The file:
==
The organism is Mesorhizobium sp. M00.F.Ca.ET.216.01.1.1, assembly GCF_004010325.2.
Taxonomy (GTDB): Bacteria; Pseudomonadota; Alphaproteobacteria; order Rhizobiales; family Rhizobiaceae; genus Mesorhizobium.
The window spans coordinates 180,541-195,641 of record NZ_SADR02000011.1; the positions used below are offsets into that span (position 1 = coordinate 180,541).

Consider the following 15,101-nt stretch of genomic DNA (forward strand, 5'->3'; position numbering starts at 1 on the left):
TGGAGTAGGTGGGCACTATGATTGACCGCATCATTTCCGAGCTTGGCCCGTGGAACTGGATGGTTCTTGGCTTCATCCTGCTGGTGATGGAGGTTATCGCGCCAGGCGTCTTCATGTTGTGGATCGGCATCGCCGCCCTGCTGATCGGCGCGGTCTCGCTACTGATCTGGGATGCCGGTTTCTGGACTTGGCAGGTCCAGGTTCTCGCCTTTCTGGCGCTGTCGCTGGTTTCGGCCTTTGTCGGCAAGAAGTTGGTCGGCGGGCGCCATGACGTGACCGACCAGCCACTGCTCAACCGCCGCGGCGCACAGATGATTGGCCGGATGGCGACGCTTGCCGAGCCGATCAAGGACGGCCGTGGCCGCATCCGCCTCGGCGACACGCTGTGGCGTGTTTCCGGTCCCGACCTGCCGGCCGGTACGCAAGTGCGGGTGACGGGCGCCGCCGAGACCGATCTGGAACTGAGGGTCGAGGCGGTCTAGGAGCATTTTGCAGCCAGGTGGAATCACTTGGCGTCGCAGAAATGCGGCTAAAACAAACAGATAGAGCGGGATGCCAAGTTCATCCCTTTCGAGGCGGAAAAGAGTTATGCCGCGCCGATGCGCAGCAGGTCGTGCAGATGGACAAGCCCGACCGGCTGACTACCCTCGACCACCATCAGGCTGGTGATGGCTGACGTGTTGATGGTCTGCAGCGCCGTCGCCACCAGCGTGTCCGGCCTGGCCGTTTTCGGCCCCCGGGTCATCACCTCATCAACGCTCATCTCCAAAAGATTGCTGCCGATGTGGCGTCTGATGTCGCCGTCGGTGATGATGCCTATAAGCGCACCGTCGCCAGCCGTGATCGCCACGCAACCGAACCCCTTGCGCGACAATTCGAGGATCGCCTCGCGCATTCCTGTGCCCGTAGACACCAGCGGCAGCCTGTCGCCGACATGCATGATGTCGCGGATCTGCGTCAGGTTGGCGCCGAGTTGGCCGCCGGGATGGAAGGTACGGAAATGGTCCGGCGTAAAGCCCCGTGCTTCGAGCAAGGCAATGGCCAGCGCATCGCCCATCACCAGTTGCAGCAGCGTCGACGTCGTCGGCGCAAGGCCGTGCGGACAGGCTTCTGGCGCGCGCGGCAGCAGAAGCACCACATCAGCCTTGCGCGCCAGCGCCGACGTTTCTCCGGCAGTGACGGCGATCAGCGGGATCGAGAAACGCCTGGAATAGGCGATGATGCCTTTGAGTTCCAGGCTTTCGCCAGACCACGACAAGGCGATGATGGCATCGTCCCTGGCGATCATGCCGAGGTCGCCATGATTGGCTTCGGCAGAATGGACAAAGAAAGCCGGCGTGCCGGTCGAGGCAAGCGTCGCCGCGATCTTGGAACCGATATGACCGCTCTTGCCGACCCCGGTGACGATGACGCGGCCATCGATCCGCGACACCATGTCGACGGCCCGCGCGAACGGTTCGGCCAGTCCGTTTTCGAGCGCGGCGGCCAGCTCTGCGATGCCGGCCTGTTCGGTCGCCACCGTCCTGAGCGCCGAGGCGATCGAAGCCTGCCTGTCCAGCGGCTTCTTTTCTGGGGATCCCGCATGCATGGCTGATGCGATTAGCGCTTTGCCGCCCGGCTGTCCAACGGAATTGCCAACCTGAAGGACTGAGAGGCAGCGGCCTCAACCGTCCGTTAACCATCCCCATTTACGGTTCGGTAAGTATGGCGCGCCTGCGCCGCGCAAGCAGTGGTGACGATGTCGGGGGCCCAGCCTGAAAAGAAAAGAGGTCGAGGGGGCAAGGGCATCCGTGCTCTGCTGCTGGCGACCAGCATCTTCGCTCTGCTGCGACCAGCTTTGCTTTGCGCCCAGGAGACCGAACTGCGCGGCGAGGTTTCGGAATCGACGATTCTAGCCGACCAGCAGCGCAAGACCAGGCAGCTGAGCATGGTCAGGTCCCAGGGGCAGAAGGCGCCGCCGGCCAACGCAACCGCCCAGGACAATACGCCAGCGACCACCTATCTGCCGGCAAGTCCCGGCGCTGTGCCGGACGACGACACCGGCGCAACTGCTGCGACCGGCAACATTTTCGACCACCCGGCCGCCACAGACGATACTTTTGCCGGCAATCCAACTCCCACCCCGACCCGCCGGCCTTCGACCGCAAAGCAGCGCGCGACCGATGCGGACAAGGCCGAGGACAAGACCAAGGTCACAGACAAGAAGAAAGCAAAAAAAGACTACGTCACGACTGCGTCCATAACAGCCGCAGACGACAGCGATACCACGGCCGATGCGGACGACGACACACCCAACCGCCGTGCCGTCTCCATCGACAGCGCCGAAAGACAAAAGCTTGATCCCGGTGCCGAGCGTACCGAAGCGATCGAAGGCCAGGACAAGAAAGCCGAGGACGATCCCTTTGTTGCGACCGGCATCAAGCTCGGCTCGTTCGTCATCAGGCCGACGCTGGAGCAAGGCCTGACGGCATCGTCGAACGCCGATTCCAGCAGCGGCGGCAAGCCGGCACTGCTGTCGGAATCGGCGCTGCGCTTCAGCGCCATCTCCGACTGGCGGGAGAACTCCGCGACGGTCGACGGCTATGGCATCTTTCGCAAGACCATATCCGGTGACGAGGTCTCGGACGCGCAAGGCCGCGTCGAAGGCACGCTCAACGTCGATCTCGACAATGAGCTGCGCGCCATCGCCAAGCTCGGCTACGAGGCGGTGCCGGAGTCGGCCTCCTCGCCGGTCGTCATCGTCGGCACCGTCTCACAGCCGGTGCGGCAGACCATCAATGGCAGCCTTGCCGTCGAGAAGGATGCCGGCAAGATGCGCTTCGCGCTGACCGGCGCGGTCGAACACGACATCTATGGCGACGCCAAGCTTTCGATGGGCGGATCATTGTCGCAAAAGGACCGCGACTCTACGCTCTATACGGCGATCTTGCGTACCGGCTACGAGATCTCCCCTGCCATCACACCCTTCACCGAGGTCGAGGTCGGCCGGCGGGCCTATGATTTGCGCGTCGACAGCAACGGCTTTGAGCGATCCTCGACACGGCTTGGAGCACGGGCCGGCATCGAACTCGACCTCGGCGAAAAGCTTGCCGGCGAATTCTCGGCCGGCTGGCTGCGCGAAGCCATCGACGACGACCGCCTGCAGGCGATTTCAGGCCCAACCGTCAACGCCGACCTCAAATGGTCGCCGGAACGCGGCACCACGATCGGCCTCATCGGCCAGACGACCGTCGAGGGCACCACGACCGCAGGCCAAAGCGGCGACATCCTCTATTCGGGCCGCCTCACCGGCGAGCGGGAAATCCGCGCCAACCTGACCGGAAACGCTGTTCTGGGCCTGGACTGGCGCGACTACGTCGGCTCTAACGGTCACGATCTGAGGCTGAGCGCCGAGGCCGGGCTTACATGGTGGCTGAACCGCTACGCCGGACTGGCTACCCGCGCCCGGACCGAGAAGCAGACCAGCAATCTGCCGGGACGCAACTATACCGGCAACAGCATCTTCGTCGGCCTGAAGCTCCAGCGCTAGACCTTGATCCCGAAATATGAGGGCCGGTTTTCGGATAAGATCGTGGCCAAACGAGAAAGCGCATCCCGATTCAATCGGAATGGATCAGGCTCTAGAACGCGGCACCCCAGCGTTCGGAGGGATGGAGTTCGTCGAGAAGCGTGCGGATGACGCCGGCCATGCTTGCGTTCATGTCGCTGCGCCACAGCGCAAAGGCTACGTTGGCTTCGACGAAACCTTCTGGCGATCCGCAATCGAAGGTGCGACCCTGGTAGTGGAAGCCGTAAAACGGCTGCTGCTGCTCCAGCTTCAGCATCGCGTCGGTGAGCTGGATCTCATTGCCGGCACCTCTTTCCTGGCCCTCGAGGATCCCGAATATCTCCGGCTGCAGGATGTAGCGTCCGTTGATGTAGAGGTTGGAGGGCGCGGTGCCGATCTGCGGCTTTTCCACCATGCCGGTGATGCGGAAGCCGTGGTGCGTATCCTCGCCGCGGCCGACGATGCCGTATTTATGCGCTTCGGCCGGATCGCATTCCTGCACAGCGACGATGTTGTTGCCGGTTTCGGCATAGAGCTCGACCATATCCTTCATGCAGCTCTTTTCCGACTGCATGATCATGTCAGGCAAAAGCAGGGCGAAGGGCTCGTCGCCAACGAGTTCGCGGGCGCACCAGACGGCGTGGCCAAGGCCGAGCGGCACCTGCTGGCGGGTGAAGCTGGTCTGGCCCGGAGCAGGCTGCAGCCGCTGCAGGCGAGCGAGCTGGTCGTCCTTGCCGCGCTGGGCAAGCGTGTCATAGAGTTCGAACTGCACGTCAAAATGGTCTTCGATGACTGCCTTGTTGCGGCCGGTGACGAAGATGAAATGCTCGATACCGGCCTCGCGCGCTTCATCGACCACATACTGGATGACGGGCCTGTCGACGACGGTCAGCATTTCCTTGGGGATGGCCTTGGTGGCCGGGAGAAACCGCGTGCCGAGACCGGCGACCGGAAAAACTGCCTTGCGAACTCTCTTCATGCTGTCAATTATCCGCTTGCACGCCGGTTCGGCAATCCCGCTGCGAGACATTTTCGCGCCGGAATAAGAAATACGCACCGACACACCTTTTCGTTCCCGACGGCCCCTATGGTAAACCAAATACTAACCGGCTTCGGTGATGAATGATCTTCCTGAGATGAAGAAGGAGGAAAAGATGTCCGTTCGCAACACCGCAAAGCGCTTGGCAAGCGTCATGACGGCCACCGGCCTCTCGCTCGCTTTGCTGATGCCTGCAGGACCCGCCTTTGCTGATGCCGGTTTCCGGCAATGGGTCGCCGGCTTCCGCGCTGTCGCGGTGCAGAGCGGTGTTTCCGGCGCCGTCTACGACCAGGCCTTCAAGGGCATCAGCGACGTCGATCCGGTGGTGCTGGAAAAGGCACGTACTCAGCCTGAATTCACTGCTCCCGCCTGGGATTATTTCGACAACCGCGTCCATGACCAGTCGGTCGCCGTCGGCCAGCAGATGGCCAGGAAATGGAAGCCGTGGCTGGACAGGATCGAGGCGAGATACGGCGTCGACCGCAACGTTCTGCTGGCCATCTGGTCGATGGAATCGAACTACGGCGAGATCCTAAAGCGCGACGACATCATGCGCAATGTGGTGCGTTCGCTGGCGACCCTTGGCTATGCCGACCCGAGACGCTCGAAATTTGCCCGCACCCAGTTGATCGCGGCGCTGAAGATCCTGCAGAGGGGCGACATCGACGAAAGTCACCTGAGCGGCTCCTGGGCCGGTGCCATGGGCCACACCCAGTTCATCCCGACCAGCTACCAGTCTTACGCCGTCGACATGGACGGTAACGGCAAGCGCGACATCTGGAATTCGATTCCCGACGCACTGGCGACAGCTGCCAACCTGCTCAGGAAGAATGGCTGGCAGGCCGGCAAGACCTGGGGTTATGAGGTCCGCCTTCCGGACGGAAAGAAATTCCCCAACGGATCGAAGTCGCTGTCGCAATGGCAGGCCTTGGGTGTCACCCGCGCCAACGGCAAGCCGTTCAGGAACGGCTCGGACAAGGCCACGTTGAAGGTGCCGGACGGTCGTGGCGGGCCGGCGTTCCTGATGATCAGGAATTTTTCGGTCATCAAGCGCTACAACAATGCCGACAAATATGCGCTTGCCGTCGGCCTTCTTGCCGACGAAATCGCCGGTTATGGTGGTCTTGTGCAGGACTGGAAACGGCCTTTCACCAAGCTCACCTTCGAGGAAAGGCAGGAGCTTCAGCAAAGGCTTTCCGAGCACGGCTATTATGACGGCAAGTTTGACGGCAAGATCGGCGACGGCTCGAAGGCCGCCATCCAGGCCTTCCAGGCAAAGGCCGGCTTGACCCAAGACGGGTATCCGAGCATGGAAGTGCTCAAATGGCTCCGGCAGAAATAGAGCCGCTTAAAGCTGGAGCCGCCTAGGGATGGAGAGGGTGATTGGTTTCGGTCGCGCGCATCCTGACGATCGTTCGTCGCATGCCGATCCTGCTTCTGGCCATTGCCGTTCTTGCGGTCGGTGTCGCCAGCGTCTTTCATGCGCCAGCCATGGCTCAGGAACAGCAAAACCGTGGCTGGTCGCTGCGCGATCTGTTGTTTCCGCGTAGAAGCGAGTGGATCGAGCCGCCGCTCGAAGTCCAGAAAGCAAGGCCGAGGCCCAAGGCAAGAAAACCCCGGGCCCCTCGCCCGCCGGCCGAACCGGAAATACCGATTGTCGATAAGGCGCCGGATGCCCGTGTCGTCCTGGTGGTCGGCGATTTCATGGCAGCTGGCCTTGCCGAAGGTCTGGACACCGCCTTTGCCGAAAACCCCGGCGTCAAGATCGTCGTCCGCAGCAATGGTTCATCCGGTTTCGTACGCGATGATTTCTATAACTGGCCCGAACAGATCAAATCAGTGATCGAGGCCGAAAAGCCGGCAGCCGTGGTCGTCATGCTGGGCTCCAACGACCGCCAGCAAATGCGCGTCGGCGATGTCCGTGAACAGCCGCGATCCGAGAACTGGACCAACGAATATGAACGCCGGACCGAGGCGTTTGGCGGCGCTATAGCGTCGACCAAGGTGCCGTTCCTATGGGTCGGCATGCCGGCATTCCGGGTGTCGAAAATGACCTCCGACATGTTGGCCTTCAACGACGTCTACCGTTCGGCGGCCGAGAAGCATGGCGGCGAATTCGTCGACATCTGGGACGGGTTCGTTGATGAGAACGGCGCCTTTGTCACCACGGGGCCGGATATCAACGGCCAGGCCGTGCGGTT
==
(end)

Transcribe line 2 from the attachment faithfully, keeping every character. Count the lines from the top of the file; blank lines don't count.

Taxonomy (GTDB): Bacteria; Pseudomonadota; Alphaproteobacteria; order Rhizobiales; family Rhizobiaceae; genus Mesorhizobium.